Before comparing Eli Manning to his older brother Peyton, we must take a step back from the Super Bowl this week.
Eli Manning. What words do you immediately think of when you think of Eli? Perhaps you perceive Eli Manning as Peyton’s younger brother, nothing more, nothing less. Maybe you think of Eli as that guy who miraculously wiggled out of a sack three times in one play, scrambled outside the pocket, and launched a prayer down the field in Super Bowl 42 that was eventually snatched by some no-name, obscure wide receiver with the help of a helmet and some stick ‘em glue. Or maybe you think of Eli Manning as Archie Manning’s son.
Perhaps, just maybe, it’s time for you to think about Eli Manning as a 2 time Super Bowl Champion, 2 time Super Bowl MVP, the most successful quarterback in road playoff games in NFL history, future hall of famer, and the best Manning to ever play the game of football. Yeah, I said it.
Eli’s brother, Peyton, is the greatest regular season quarterback in NFL history. There’s no other quarterback that’s ever played the game that I would rather have than Peyton Manning if the goal were to go 13-3 every year and earn the number 1 seed in the postseason. Under Peyton’s reign, the Colts set an NFL record by winning 12 or more regular season games for 7 consecutive seasons.
But the goal isn’t to own the regular season, fill up the stat sheet, and set a myriad of statistical records. The goal, as in every sport, is to be the last team standing at the end of the year with the title of champion. Period. Just look at Dan Marino. If Marino were able to bust through just once and hoist the elusive Lombardi Trophy, he would likely be regarded as the greatest quarterback in NFL history.
During his illustrious NFL career, Peyton Manning has played in 19 playoff games, all as a member of the Indianapolis Colts. His record in those games in 9-10, hardly anything worth significant merit. Manning has a career postseason passer rating of a pedestrian 79.7.
While the Colts did breakthrough to win the Lombardi trophy in the 2006-2007 season under Manning’s direction, Peyton had a mediocre showing in the postseason. During the Colts run to the title in the ’07 playoffs, Manning threw 7 INT’s and only 3 TD’s. He sported a passer rating of an underwhelming 61.7.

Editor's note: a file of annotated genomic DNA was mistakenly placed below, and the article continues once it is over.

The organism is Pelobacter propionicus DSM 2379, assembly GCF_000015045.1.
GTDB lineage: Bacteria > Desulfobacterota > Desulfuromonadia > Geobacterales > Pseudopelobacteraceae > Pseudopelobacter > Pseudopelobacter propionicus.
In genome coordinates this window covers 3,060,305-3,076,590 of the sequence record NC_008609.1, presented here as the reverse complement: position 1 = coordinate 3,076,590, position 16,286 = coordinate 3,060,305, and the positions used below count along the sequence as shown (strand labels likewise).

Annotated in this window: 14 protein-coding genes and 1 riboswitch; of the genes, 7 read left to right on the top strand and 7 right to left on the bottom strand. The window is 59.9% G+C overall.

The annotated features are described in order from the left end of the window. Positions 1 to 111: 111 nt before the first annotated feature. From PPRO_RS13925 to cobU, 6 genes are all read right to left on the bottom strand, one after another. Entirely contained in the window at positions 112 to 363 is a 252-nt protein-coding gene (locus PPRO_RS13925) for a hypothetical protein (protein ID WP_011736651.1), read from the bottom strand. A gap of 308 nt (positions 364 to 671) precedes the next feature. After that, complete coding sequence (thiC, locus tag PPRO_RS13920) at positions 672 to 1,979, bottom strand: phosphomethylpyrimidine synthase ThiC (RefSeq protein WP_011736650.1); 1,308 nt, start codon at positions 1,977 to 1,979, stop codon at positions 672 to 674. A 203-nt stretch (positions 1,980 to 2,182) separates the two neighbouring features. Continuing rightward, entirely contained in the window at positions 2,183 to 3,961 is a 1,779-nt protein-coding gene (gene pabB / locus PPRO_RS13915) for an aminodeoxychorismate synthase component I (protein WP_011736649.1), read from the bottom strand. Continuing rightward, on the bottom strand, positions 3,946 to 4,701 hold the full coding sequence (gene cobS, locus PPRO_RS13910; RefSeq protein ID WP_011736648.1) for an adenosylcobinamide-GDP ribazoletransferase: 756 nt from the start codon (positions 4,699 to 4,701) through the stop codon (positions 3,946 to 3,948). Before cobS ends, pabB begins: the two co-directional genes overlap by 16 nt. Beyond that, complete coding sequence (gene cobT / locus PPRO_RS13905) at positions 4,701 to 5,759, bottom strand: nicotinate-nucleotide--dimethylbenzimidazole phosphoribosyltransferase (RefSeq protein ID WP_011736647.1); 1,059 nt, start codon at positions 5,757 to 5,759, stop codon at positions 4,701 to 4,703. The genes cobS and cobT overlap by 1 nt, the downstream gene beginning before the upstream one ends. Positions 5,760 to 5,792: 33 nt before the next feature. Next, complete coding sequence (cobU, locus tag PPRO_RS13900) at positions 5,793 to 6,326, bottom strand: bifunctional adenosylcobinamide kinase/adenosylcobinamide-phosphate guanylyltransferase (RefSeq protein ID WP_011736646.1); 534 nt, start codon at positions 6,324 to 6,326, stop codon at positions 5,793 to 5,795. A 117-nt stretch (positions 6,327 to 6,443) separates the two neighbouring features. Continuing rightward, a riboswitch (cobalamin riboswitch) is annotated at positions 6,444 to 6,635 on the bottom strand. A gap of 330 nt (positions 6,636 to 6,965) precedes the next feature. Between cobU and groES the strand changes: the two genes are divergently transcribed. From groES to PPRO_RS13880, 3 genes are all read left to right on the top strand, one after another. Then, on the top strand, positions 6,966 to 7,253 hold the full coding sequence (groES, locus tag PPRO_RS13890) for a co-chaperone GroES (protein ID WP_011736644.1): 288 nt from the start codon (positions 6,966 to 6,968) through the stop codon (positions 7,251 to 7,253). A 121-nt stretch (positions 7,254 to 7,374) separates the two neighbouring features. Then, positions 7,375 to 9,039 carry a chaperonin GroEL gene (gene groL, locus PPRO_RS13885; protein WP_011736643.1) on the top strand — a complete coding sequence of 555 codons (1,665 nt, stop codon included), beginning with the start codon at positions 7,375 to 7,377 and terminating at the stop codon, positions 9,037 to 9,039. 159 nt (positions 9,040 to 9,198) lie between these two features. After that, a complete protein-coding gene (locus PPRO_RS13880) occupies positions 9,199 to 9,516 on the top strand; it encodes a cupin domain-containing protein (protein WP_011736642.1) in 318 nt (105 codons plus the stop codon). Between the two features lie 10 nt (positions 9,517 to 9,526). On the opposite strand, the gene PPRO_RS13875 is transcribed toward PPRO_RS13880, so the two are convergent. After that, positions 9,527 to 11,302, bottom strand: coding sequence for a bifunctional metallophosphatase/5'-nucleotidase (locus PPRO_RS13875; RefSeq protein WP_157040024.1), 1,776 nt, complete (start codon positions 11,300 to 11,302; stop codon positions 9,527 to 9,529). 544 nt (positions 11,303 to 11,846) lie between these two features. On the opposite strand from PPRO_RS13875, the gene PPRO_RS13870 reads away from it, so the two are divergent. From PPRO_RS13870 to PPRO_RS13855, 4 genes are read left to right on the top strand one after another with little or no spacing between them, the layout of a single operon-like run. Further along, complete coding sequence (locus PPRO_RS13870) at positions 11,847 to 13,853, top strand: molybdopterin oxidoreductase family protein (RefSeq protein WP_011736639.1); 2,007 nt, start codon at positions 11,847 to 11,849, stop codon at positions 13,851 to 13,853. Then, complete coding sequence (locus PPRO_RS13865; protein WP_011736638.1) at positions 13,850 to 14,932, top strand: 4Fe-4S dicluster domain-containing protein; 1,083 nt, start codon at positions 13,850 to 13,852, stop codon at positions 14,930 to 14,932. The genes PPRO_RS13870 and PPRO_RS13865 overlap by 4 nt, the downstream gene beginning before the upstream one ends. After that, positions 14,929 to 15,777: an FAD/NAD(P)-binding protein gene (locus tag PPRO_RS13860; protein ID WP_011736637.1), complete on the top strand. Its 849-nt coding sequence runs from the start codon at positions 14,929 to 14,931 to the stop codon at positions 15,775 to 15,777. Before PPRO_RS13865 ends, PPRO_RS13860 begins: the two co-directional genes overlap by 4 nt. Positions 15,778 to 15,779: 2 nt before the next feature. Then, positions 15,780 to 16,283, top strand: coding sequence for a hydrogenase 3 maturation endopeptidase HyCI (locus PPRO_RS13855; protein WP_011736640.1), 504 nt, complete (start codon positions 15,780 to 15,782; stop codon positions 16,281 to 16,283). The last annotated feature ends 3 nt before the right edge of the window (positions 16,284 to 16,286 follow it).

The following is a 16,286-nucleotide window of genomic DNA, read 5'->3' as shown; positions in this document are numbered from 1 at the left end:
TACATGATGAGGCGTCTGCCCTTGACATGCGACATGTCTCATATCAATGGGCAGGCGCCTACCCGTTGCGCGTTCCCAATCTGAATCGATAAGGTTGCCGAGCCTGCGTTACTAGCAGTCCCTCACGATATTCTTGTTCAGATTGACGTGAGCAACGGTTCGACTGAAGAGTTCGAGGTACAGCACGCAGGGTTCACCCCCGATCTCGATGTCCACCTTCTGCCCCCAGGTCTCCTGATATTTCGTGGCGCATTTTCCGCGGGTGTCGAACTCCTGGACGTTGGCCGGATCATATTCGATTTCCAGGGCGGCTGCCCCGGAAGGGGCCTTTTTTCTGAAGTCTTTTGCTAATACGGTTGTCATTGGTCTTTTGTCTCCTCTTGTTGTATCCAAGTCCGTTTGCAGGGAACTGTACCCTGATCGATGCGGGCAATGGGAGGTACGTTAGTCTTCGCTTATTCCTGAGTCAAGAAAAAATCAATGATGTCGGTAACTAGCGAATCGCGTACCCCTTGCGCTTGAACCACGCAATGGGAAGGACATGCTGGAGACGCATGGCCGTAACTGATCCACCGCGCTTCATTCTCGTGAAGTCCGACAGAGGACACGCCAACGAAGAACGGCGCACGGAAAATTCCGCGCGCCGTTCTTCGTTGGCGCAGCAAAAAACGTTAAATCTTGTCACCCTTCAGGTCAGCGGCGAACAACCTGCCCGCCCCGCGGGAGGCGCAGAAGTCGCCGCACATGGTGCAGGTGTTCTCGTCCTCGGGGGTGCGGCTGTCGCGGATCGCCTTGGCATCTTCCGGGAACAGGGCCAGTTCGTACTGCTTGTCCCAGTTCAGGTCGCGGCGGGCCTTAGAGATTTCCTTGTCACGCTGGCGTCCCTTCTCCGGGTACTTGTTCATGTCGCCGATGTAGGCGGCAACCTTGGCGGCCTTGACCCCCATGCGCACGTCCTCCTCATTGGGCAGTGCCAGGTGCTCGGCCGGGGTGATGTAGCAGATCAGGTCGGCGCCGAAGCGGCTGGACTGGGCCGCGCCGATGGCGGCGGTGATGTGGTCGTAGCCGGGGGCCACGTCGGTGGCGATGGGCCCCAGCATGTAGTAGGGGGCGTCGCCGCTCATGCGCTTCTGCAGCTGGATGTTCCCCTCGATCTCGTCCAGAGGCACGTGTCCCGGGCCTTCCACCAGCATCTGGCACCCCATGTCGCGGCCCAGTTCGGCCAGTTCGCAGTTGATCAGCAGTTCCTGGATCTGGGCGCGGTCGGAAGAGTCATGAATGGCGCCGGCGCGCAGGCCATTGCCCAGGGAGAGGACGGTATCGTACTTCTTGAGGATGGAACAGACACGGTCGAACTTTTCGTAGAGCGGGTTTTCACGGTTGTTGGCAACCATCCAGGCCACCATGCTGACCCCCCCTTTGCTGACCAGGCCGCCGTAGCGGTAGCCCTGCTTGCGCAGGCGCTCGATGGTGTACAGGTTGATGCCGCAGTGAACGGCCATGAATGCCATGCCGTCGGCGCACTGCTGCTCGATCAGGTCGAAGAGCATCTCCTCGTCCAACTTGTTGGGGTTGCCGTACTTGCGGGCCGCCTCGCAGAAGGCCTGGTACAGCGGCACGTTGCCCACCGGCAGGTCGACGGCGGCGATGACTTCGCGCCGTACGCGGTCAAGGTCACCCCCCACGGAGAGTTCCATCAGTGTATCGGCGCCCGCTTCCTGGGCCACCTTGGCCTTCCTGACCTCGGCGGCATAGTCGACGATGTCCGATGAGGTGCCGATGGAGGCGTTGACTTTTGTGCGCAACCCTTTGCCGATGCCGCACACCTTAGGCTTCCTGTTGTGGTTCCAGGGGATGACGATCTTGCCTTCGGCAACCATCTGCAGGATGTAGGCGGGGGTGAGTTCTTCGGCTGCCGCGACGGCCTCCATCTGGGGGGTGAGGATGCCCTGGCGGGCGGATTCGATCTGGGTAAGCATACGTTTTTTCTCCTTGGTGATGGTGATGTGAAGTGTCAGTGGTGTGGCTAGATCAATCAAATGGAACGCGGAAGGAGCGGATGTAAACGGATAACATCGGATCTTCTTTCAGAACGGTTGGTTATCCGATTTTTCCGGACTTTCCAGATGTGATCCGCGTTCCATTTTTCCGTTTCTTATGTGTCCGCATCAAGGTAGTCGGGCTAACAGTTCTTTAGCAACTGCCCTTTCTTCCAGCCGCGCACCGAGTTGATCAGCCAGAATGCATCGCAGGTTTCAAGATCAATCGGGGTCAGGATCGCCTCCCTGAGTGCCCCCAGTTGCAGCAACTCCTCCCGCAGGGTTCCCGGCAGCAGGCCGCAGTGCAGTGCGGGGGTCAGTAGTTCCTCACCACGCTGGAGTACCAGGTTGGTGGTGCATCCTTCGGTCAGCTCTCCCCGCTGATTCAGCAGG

Manning and the Colts again reached the Super Bowl in 2009 after a record setting 14-2 season. However, Peyton failed to win his second ring as he threw a crucial interception in the waning minutes to seal Indy’s fate.
Manning did have an exceptional 2009 postseason (9 TD’s, 1 INT), however many believe Peyton choked in what many dubbed as the most important game of his career. If Peyton doesn’t throw the pick to Tracy Porter and the Colts win Super Bowl 44, Peyton Manning is the greatest quarterback of all time.
Eli, on the other hand, seems to shine brightest when the pressure is on. Eli boasts extremely impressive career playoff numbers (21 TD’s, 7 INT’s) and is 8-3 as a starter in the postseason. He’s also tied for most game-winning drives in NFL playoff history with the great Joe Montana. Oh, and he’s won the Super Bowl…twice, both times against the mighty Patriots.
This is Eli at his finest. Notice under 2 minutes left in fourth quarter.
Not only is Eli one of the most clutch players to ever play the game, he’s one of the most consistent players in the NFL today. The Giants have not had a losing season since Eli Manning has been the starting quarterback for New York.
There is no doubt in my mind; Peyton Manning is a first ballot hall of famer. No questions asked. However, he doesn’t have the hardware that his brother Eli does. Before you make your decision, I’ll ask you this: who would you rather under center with two minutes left in the game, trailing by 4? To me, the answer is obvious: it’s Eli.